The concept of sustainable development first presented in the Brundtland Report in 1987 underlined the simultaneous and mutually reinforcing pursuit of economic growth, environmental improvement, as well as global and social equity together with an emphasis on global distribution. It marked the start of a new phase in the hitherto antagonistic environment-economy relationship based on the recognition that ecosystem degradation and global warming pose serious threats both for poverty reduction and development. During the 1990s, sustainable development became the predominant feature of the environmental discourse, underlying global, supranational, national, regional, and local environmental policy strategies.
A key implication of the interdependence of environmental-development goals as outlined in the Millennium Ecosystem Assessment (MEA) Scenario Report emphasizes the need for a meaningful integration of environmental sustainability concerns in national development plans and strategies of individual donors and inter-governmental development agencies. In addition, there is also the need for closer coordination between multilateral environmental agreements and other international institutions in the development policy sphere.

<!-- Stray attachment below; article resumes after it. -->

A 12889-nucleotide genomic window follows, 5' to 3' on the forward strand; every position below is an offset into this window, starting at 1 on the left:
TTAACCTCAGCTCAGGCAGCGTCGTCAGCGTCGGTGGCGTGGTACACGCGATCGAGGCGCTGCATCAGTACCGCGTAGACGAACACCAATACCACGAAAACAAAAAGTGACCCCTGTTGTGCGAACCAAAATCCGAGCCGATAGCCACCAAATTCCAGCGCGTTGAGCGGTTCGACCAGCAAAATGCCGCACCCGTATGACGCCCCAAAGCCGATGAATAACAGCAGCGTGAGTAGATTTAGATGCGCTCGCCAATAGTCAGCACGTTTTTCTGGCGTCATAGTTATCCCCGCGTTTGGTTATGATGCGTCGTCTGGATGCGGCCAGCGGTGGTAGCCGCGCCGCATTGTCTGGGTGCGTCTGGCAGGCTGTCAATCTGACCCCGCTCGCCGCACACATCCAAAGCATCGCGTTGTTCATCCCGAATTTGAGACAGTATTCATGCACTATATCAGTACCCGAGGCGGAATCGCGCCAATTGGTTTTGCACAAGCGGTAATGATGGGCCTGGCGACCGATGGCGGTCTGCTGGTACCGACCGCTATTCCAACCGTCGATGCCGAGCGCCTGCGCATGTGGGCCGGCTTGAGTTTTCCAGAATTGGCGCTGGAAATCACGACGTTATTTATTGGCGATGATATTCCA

It is necessary to understand the forces that will determine environmental change as well as to choose a set of environmental policies that will move us toward a sustainable future. This, in turn, needs a better understanding of social institutions, and ecological and economic processes. After an extensive analysis of these issues, this paper presents steps that the GCC could take in framing the right environment policies.